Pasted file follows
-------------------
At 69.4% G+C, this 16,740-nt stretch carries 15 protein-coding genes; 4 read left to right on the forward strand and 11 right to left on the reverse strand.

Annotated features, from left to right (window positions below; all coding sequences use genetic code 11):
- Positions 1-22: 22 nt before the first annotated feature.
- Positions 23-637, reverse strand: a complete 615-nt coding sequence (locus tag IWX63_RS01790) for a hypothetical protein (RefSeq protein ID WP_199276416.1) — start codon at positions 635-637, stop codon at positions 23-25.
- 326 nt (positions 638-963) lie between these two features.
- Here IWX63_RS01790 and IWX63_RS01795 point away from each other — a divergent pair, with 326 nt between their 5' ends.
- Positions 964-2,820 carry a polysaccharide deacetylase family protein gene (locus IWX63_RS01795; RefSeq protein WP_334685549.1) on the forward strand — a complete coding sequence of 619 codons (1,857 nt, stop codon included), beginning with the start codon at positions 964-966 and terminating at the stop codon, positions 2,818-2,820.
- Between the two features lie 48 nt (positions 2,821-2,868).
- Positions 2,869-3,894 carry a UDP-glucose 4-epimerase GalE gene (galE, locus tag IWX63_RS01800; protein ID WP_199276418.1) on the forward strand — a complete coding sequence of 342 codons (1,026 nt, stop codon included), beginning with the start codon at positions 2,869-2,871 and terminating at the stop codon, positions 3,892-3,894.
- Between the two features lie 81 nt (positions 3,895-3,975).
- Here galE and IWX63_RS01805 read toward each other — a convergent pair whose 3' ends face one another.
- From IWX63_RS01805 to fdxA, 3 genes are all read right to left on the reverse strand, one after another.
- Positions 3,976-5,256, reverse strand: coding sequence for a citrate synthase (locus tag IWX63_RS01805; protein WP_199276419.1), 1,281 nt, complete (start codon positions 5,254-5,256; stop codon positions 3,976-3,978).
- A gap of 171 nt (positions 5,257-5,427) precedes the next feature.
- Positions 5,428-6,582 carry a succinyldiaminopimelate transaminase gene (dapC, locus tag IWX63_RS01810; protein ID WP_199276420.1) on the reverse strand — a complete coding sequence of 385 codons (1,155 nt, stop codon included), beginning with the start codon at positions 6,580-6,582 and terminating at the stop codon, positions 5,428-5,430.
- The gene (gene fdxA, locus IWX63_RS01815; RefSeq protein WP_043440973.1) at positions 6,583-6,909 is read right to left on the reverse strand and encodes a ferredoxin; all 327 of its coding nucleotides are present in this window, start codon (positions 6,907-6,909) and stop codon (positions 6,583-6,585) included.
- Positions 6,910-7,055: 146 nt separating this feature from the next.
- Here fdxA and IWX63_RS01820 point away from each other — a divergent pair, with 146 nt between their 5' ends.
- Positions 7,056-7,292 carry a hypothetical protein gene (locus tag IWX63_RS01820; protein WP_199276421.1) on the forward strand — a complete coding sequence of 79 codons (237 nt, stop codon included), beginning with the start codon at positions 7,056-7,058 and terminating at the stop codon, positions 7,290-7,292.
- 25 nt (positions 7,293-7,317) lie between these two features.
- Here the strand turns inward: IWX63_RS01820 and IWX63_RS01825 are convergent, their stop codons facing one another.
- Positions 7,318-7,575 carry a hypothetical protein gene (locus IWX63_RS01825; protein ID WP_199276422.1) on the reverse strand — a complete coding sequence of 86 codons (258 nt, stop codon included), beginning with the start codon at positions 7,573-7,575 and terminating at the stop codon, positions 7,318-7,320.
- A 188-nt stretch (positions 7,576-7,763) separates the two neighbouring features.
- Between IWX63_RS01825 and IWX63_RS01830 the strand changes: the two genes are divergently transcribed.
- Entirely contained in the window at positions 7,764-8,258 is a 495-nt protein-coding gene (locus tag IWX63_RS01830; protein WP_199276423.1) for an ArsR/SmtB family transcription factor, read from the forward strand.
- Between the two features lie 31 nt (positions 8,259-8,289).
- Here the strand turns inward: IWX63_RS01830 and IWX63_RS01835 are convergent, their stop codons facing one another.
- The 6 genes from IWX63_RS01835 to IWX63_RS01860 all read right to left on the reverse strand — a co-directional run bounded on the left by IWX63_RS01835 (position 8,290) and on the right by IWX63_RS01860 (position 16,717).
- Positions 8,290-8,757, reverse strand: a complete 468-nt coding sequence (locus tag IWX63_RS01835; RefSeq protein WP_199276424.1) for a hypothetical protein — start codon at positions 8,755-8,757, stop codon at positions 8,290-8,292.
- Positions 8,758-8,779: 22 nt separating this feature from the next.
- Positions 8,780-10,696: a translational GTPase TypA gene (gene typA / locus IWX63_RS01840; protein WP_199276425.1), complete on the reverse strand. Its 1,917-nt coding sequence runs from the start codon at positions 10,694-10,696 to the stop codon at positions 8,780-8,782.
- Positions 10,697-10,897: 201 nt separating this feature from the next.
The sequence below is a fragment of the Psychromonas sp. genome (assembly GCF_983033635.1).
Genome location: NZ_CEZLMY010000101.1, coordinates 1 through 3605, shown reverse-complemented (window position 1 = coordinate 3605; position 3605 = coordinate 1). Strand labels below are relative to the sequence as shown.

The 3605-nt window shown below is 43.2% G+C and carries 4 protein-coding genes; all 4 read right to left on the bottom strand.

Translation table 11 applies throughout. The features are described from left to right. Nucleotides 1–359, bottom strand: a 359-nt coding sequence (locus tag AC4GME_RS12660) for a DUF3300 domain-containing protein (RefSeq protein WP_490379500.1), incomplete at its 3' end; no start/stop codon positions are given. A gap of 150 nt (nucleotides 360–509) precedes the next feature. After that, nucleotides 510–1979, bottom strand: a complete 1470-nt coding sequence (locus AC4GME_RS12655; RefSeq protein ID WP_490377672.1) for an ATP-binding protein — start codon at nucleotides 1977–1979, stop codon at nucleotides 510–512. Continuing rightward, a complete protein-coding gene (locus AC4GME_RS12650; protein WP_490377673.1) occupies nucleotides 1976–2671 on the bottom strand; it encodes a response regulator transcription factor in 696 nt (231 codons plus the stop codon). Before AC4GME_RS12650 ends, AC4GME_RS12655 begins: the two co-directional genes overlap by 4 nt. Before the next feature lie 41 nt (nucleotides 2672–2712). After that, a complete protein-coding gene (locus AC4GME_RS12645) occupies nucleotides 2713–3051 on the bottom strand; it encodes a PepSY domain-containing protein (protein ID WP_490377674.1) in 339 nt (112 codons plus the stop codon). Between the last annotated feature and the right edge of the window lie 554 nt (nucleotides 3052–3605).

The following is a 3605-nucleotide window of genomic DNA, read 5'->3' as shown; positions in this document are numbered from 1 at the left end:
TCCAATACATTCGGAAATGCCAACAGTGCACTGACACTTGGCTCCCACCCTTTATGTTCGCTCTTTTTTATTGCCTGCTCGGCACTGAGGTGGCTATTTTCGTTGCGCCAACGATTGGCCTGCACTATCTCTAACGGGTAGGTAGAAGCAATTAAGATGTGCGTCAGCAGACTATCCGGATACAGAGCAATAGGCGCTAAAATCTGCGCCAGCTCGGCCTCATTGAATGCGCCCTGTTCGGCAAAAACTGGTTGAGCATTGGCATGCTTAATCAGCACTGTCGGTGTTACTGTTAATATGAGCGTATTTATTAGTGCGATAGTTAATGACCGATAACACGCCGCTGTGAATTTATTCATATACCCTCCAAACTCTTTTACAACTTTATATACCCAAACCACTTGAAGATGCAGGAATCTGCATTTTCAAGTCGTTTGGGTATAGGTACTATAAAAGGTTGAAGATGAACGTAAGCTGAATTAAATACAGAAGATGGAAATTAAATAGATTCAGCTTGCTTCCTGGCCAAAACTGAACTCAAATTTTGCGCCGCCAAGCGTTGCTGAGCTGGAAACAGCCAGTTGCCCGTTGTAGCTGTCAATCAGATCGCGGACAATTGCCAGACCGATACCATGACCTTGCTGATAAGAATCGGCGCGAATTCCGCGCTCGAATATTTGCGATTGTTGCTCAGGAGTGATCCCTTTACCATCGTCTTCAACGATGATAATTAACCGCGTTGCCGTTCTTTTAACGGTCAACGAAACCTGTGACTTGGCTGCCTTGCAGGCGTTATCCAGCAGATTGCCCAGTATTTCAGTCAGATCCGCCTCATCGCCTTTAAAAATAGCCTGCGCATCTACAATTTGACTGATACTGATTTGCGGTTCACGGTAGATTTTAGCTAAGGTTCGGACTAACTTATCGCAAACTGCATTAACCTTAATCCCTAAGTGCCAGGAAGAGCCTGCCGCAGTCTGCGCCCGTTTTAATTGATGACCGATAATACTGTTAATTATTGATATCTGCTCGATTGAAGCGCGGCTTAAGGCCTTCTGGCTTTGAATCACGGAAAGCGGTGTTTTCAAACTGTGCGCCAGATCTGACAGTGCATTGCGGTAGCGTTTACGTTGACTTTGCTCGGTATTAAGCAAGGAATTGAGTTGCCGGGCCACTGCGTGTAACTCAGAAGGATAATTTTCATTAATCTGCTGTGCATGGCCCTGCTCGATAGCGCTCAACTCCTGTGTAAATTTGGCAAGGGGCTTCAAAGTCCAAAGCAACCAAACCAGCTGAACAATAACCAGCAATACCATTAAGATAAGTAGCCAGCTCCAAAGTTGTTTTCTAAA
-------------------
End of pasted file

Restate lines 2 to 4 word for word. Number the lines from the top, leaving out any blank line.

Annotated features, from left to right (window positions below; all coding sequences use genetic code 11):
- Positions 1-22: 22 nt before the first annotated feature.
- Positions 23-637, reverse strand: a complete 615-nt coding sequence (locus tag IWX63_RS01790) for a hypothetical protein (RefSeq protein ID WP_199276416.1) — start codon at positions 635-637, stop codon at positions 23-25.